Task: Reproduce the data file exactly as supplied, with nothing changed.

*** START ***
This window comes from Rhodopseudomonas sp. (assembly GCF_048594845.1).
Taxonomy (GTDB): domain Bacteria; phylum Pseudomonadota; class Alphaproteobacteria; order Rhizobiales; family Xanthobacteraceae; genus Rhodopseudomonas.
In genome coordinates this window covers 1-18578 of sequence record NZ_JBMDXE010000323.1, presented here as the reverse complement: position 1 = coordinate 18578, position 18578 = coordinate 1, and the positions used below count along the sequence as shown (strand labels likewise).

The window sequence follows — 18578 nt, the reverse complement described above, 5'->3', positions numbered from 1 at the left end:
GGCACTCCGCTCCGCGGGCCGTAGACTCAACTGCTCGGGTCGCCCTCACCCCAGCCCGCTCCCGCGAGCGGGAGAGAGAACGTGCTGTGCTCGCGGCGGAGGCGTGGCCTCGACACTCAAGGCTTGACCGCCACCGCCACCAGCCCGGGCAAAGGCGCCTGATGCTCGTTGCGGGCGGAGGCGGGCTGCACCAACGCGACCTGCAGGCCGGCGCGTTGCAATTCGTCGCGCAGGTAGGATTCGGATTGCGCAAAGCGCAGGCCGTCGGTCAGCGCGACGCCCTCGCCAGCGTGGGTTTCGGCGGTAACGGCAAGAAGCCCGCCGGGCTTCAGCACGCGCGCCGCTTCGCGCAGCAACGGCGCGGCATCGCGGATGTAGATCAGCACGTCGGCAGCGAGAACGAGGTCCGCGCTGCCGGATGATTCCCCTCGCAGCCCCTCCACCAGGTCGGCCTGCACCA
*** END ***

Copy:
This window comes from Rhodopseudomonas sp. (assembly GCF_048594845.1).
Taxonomy (GTDB): domain Bacteria; phylum Pseudomonadota; class Alphaproteobacteria; order Rhizobiales; family Xanthobacteraceae; genus Rhodopseudomonas.
In genome coordinates this window covers 1-18578 of sequence record NZ_JBMDXE010000323.1, presented here as the reverse complement: position 1 = coordinate 18578, position 18578 = coordinate 1, and the positions used below count along the sequence as shown (strand labels likewise).

The window sequence follows — 18578 nt, the reverse complement described above, 5'->3', positions numbered from 1 at the left end:
GGCACTCCGCTCCGCGGGCCGTAGACTCAACTGCTCGGGTCGCCCTCACCCCAGCCCGCTCCCGCGAGCGGGAGAGAGAACGTGCTGTGCTCGCGGCGGAGGCGTGGCCTCGACACTCAAGGCTTGACCGCCACCGCCACCAGCCCGGGCAAAGGCGCCTGATGCTCGTTGCGGGCGGAGGCGGGCTGCACCAACGCGACCTGCAGGCCGGCGCGTTGCAATTCGTCGCGCAGGTAGGATTCGGATTGCGCAAAGCGCAGGCCGTCGGTCAGCGCGACGCCCTCGCCAGCGTGGGTTTCGGCGGTAACGGCAAGAAGCCCGCCGGGCTTCAGCACGCGCGCCGCTTCGCGCAGCAACGGCGCGGCATCGCGGATGTAGATCAGCACGTCGGCAGCGAGAACGAGGTCCGCGCTGCCGGATGATTCCCCTCGCAGCCCCTCCACCAGGTCGGCCTGCACCA